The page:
On the Rodrigo, the P1/X1 delivers a stable, intricate and beautifully paced presentation – at least it does until you hear it played through the P10. The 10 moves things into another dimension, musically, spatially, rhythmically… The soundstage opens out and is both more clearly defined and illuminated. There are simply more individual instruments apparent and they are tonally much more distinct, with richly layered harmonics and a natural brilliance (NOT brightness). The harp becomes far more complex, its scale and its angle on the stage both clearly defined, it’s fundamentals crisper and supported by both their own harmonics and the sympathetic harmonics of the other strings. But it is the playing that reveals the true difference. Particularly in the opening passage, the P1/X1 is suitably jaunty but also sounds a little hurried and forced. With the P10, the harp sounds quicker but also more articulate, lucid and rhythmically expressive. There’s a tonal purity and concentrated musical energy to the music and instruments. The rhythmic shifts between solo instrument and orchestra become not just more obvious but part of the musical conversation, especially with the arrival of the second theme and the chaotic passage that always reminds me of American In Paris. What sounds ordered and predictable on the P1/X1 is suddenly more vibrant, more rhythmically varied, intricate and far more expressive on the P10. It is also there – right there – for you to engage with. Even the Connoisseur doesn’t put you this close to the players! The word here is indeed “brilliance”: there’s a brilliance to the playing, the energy and the performance, to the instrumental tone, presence and air. That vivid musical picture is as compelling as it is entertaining. It’s not just a whole new record, it’s a whole new system and a whole new experience.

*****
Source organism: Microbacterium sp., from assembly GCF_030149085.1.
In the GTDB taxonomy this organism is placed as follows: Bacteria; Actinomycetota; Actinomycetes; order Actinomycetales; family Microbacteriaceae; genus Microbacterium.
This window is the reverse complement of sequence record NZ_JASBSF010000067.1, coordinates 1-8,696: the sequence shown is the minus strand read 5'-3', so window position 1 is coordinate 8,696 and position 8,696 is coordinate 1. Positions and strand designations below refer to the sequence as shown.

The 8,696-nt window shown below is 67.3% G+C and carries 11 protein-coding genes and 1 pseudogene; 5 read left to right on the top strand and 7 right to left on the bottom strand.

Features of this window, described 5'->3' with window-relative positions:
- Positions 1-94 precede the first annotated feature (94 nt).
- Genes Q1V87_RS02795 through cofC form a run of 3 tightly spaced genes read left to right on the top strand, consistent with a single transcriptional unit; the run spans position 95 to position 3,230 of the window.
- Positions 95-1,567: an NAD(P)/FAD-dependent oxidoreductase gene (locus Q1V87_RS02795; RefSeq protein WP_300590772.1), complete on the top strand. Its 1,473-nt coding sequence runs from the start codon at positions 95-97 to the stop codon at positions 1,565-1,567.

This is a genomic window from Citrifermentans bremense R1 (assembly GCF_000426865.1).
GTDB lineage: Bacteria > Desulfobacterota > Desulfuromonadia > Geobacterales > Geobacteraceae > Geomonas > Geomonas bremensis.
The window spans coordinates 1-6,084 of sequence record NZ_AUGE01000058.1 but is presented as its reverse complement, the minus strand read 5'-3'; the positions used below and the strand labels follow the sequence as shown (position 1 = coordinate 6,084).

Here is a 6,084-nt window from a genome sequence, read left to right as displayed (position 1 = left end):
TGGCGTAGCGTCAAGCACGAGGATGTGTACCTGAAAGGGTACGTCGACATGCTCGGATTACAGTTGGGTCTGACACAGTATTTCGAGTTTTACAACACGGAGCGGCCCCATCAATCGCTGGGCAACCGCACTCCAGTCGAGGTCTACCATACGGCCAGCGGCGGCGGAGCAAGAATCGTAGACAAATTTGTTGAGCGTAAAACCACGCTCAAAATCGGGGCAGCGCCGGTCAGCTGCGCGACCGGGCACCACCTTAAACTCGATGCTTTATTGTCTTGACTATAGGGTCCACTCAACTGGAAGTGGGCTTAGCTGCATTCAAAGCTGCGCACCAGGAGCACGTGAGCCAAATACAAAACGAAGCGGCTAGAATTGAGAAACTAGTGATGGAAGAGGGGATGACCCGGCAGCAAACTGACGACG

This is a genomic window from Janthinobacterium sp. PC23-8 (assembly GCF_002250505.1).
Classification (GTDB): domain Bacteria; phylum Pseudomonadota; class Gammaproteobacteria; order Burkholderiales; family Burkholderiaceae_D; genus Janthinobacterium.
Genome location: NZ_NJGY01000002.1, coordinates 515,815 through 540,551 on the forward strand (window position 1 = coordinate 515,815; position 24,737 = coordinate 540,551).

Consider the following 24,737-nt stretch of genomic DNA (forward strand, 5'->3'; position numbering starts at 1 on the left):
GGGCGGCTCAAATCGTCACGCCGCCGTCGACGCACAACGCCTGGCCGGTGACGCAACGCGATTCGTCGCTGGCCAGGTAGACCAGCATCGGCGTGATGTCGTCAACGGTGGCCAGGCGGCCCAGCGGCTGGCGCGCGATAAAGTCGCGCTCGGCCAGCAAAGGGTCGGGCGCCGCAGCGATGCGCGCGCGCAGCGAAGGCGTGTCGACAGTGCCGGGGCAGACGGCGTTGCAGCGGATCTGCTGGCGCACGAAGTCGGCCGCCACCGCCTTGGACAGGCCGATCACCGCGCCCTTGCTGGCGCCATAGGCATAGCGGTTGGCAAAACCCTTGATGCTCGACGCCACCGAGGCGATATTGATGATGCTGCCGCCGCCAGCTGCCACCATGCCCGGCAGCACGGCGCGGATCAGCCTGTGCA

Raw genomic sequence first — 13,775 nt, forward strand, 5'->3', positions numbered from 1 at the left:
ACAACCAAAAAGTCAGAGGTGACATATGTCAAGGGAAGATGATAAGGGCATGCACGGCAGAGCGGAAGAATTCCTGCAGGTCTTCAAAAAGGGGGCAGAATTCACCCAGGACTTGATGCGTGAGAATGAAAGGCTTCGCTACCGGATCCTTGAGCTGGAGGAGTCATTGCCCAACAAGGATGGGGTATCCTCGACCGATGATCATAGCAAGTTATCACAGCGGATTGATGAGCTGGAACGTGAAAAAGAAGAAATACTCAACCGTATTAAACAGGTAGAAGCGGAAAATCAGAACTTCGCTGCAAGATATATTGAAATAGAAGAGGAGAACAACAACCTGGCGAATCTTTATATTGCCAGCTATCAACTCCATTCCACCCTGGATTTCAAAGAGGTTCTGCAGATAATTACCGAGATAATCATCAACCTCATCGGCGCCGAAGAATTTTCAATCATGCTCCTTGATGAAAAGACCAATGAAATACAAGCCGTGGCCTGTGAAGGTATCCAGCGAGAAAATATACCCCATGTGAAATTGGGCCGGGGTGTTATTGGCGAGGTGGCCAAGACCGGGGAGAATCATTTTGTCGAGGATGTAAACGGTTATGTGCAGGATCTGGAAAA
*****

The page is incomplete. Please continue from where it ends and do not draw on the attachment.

The measured performance of the P10 looks impressive on paper. I wasn’t ready for its impact in practice. The drop in noise floor (over the already ghostly quiet P1) is musically substantial. This isn’t a case of a blacker background: it’s a case of no background! Notes and incidental noises materialise out of nothing. John Ogden’s typically emphatic playing on the Shostakovich Concerto for Piano, Trumpet and Strings (Wilbraham, Marriner, and the ASMF – Argo ZRG 674) is characteristically crisp and definite when required, full of sudden attack and power. But it is fleet, agile and humorous as well. John Wilbraham’s trumpet is an object lesson in capturing the brassy tonality and punch of the instrument, its ability to switch to more elongated, lyrical, almost languid lines. This ability to capture the whole note, its initial point, the gradient of its leading edge and amplitude, the length of its tail, the development of its harmonic envelope is intimately tied both to that silent background and the P10’s speed of response. It makes every other phono-stage I’ve used (and pretty much every other system I’ve listened to) sound ‘gated’, limited by dynamic stiction (the size the signal needs to reach before the device reacts), by how fast it can react and how far its dynamic envelope extends. The P10 just sounds more responsive and more able to track the signal’s demands without hesitation or limitation. As a result, there’s a real sense of the music simply arriving in the room, driven by the input of the musicians, the reaction of their instruments – rather than by the system and its accumulated electronic circuits. In contrast, other replay chains sound processed, their audible boundaries letting you hear them at work.